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Cookie brittle seems pretty new on the cookie scene (or maybe I just noticed it recently), and now I’m seeing it everywhere! At the store, I kept telling myself I could make it instead of buying it, but it took me a while to get around to making any. Does anyone else do that? Do you see something at the store and think “Oh, I could make that!” but then forget about it until the next time you’re shopping?
I recently decided it was time to stop procrastinating and start baking. After brainstorming and experimenting, I came up with this pecan spice cookie brittle. It has delicious fall flavors, but would be tasty any time of the year! Oh, and there’s no egg, which means you can go ahead and eat some of the batter worry-free.
These cookies smell house-warming as they bake because they contain a mixture of cinnamon, cloves, and a tiny bit of black pepper. Honestly, some nutmeg would probably taste good in them, too, but I didn’t have any to toss in. Don’t worry – the spice flavors aren’t overwhelming, they just lend a bit of warmth to the finished cookie brittle. Because they’re dry, they last a bit longer than more moist cookies. This means they’d make a great homemade, edible gift option for the holidays! It’s never too early to start planning ahead for holiday baking and homemade gifts (because planning ahead means lots of experimenting and delicious baked goods at home now!).
I had pecan halves on hand, so I had to rough chop them. You can also purchase pecan pieces that are less expensive and shouldn’t require chopping. I measured a generous cup of pecan halves before chopping them, and then I measured them once they were chopped, too. They still measured just about a cup, so it shouldn’t matter whether you measure them before or after using your knife and cutting board. Isn’t it nice when things turn out simple?
As a final pre-recipe note, don’t try to bake the cookie brittle until it is hard. It should be golden brown, as shown in the photos, and still slightly soft to the touch. If you poke at it with your finger or a spatula, you will still make a slight indentation. The cookie becomes fully crunchy as it cools, then you can break it into slabs like candy brittle.
- 1½ cups of all purpose flour
- ½ teaspoon of baking powder
- ¼ teaspoon of baking soda
- ¼ teaspoon of salt
- 1½ teaspoons of cinnamon
- ⅛ teaspoon of ground cloves
- A pinch of freshly ground black pepper (one or two good cranks on a pepper mill)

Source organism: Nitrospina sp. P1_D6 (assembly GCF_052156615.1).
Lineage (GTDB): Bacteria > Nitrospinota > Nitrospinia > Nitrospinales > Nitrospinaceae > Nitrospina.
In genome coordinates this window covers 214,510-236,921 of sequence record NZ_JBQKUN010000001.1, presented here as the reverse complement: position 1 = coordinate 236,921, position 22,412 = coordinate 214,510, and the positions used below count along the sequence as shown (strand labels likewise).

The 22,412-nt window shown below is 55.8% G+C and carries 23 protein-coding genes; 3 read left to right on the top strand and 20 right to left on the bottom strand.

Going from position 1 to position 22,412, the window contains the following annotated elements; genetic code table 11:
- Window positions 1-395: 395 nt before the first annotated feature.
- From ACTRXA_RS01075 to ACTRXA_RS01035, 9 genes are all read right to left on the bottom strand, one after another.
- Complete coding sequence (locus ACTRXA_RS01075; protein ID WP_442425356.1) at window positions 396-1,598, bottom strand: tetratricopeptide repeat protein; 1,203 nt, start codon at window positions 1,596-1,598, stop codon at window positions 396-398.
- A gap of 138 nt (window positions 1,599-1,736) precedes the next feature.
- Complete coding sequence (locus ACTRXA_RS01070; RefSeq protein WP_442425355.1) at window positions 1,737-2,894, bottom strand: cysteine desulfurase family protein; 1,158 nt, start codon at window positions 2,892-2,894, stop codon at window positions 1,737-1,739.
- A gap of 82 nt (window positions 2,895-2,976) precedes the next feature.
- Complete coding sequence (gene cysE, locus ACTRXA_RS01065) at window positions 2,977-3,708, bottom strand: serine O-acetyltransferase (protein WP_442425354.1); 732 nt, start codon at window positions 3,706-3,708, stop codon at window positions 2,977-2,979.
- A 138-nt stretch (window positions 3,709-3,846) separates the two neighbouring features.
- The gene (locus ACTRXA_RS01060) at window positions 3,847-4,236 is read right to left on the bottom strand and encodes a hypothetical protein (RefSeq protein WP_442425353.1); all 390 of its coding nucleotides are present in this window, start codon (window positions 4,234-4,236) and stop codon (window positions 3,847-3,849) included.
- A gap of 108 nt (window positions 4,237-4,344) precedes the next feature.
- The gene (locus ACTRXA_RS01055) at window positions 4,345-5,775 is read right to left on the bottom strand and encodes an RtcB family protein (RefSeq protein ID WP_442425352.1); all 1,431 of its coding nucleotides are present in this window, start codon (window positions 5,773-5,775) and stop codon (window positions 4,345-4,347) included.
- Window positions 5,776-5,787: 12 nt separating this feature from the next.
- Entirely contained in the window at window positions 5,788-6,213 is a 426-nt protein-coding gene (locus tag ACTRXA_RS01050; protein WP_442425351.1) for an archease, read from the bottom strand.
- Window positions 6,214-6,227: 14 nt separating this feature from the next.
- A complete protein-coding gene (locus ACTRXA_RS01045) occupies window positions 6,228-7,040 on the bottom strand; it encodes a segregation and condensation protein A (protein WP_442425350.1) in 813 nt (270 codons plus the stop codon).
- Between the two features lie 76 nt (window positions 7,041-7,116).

- ¾ cup of butter, softened to room temperature
- ½ cup of granulated (white) sugar
- ¼ cup of packed light brown sugar
- 1 teaspoon of vanilla extract
- 1 cup of pecans, roughly chopped
- Preheat your oven to 350 degrees Fahrenheit.
- Grease a rimmed cookie sheet (a roughly 15"x10"x1" size sheet) with butter.
- Combine the flour, baking powder, baking soda, salt, cinnamon, cloves, and black pepper in a medium bowl.
- Cream the softened butter and sugars together in a medium bowl with a hand mixer or with the paddle attachment of a stand mixer.
- Add the vanilla extract and stir until just combined.
- While the mixer is running, slowly add the flour mixture to the creamed butter/sugar and beat until just combined. The dough will be somewhat dry/crumbly.
- Using a wooden spoon (or even clean hands!), stir in the chopped pecans.
- Transfer the cookie dough to the prepared baking sheet and use your hands to spread it towards the edges. You may not be able to make the dough touch all four sides, but get it as thin/even as you can.
- Bake the sheet of cookie dough until it is an even golden brown, about 25 minutes. The exact baking time will depend on your oven and cookie sheet.
- Remove the cookie sheet from the oven and allow it to cool completely, about 30 minutes. You can help it cool more quickly by setting the whole sheet on top of a wire cooling rack.
- Once the slab of cookie is cool, use your hands, a spatula, or a knife, to break it into pieces.
- Eat and enjoy!
- Leftovers can be stored in an airtight container at room temperature.
I may or may not have eaten way too many pieces of this cookie brittle, but it’s better for me than pecan pie, right? And the lack of chocolate has got to make it healthier than most of the cookie and brownie brittle options I’ve seen at the store.
Have you tried cookie brittle yet? Have you purchased it or baked your own?